Moving the folks (Part I)
My parents, whom long-time readers have “met” before in this column, have once again graciously provided me with an occasion for some musings. You see, they’ve recently moved into an assisted living facility.
While I have edited articles about such moves many times over the years, this is my first opportunity to experience one myself, and therein lie a few tales.
First, what led my parents to make such a change after 60 years of marriage? Though my 91-year-old father has some of the usual chronic conditions (high blood pressure and cholesterol) and some less usual ones (celiac disease), he is generally in sound health, drives safely and walks independently (if carefully).
My 82-year-old mother, suffering from osteoporosis and arthritis, needs a walker and considerable assistance with daily tasks, but she, too, is otherwise in decent health.
For decades, my mother took care of the household needs, but the tables have turned in recent years, leaving Dad mostly responsible for the shopping, cooking, serving and clean-up duties.
Primarily because of Mom’s needs, and my father’s growing concern over how long he can continue to handle her care (and clean the chickens), they recently decided to move into an assisted living facility near their home in Texas.
My brother and I, who both live in this neck of the woods and typically visit our folks a few times a year, recently took turns assisting in the move. It was an education in several ways.
While I had expected to face some challenges in paring down their spacious two-bedroom-plus-den condo to a modest one-bedroom assisted living apartment, I had remembered my parents’ home as containing the accumulated furniture, bric-a-brac and debris of one family.
But over the years, without my realizing it, they had accumulated many of the valuables (and much of the detritus) of their own parents, who had passed on in the intervening decades. So my brother and I were really facing not one, but three households of goods — and cherished memories — to help sort through.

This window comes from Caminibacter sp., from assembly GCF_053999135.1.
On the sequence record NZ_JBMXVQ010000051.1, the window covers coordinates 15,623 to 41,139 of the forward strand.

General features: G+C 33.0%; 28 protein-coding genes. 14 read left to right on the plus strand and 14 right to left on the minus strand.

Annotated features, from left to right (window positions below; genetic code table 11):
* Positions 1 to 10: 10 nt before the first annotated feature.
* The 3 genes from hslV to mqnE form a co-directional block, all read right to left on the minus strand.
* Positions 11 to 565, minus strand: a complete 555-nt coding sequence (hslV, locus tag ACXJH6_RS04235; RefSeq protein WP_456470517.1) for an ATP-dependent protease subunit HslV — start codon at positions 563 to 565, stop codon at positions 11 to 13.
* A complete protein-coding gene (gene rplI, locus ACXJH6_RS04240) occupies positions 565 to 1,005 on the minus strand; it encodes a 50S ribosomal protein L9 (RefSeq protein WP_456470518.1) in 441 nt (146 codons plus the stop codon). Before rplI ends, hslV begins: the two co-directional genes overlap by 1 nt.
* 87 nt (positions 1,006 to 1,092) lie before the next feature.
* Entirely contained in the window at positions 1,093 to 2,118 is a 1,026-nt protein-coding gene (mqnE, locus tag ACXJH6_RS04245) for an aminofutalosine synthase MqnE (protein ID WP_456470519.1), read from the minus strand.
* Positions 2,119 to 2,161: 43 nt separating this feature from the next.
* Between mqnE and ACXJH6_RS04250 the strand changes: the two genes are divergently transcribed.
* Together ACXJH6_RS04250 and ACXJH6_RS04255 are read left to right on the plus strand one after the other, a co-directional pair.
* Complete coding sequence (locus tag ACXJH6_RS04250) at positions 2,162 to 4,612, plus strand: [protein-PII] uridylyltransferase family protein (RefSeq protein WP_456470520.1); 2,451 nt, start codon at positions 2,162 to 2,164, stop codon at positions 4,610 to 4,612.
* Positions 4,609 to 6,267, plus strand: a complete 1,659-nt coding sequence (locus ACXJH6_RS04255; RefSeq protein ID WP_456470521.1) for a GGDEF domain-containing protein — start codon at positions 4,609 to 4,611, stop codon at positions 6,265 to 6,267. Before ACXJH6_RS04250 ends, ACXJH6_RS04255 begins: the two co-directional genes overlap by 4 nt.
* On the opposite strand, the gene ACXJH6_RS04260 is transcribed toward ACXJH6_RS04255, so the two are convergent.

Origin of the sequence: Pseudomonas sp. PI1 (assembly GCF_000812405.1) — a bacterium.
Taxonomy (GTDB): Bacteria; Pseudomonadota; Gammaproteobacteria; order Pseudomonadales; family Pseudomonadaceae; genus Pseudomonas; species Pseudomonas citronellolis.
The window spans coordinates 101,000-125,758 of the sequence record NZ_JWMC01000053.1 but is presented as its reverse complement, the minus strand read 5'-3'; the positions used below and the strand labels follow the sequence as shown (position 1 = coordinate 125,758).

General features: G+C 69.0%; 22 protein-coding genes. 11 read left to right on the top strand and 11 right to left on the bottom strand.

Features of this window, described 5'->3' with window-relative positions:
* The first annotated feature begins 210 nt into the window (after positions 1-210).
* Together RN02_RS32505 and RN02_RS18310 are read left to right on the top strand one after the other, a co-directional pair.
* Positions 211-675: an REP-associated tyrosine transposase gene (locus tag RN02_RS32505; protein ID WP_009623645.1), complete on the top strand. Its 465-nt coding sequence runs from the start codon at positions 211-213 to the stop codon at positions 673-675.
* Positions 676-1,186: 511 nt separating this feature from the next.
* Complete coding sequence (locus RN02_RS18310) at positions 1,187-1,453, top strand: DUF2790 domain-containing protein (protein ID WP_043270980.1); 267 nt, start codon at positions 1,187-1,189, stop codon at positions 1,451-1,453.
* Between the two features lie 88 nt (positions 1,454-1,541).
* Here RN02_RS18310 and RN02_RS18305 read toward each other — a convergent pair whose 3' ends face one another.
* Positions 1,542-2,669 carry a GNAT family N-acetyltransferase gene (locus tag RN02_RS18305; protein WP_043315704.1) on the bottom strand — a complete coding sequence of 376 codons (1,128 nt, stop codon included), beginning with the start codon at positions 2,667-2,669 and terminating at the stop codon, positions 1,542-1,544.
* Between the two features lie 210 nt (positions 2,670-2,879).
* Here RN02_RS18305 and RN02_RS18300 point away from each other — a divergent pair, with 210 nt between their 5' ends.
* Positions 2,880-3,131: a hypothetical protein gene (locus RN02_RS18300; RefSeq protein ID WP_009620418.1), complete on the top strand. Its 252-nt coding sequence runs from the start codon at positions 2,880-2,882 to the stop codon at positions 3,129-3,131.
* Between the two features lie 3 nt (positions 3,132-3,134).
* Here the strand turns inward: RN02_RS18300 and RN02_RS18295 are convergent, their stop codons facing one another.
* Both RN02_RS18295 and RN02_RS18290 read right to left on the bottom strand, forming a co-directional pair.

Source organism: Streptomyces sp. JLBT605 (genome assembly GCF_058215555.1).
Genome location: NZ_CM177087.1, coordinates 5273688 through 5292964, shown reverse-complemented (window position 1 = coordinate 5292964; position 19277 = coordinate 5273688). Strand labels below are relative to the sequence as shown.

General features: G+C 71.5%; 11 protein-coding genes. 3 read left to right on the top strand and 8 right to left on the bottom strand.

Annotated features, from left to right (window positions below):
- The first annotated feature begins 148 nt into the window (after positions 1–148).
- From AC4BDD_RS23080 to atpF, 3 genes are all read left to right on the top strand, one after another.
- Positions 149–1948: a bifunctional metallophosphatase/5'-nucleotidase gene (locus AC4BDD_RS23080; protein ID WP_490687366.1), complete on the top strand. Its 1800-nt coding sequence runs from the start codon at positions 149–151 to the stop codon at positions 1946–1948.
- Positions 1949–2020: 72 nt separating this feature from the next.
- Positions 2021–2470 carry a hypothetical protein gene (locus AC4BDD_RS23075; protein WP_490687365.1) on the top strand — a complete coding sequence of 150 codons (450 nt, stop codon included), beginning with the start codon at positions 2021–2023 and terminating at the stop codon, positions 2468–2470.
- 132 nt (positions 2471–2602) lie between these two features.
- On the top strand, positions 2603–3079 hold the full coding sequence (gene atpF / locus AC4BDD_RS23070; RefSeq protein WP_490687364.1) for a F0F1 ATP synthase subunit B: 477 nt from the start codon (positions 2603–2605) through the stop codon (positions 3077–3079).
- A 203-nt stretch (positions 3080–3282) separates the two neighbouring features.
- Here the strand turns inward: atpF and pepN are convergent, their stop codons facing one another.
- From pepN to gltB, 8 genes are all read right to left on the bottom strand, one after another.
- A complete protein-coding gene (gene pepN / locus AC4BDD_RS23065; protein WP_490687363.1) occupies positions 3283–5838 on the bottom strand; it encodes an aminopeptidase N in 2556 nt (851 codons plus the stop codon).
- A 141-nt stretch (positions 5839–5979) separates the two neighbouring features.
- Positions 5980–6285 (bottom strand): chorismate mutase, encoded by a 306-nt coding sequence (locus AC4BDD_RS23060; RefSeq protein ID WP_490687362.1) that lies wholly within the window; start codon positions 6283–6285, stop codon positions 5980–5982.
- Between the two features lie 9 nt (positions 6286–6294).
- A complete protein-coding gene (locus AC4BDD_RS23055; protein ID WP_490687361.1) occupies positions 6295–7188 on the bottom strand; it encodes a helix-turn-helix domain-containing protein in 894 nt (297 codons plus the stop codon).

Adding to the difficulty was the pressure applied on my brother and myself to absorb many of these “heirlooms” in order to keep them in the family and avoid the pain of truly disposing of them.
I won’t deny that there were some family items my brother and I were thrilled to bring home (though my wife was somewhat less than ecstatic about the artsy plaster menorah).
But there were many, many more that we had to politely but firmly refuse, including old 78 rpm records, VHS tapes, books, baby pictures, wall hangings, rococo serving platters and formal china.
Psychologically, I think it was most difficult for my parents to grasp what it means to move to a place where they would be fed three meals a day (plus snacks!).
While that was one of the main impetuses for the move (for my father, at least), it was painful to have to keep reminding them they didn’t need to retain every item from their kitchen and dining room.
A dining room table and chairs for eight? A breakfront full of (multiple sets of) china and crystal stemware for 16? Pots, pans, mixing bowls, cutlery, serving and storage paraphernalia? You name it, there was little they were happy to leave behind.
I guess the idea that they would be making so many new friends and wouldn’t be able to entertain them in style was hard to swallow.
Clothing was a similar Rubicon, for my mother, that is. She painstakingly went through her walk-in closet (plus the smaller walk-in closet in the second bedroom) to collect about 15 linear feet worth of items. The problem was, their new closet had about 5 feet of space for the two of them.
Perhaps she did realize they’d be eating in a public dining room after all. How could she wear the same thing more than once a month and not “dress up” for dinner?
Well, I’m almost out of space this month and there’s so much more to talk about: estate sale hell, the absolutely essential help of friends and neighbors, selling the home. Stay tuned. I’ll share more in my next column.
In the meantime, we’d love to hear about your own experiences. Please write, email us or comment below.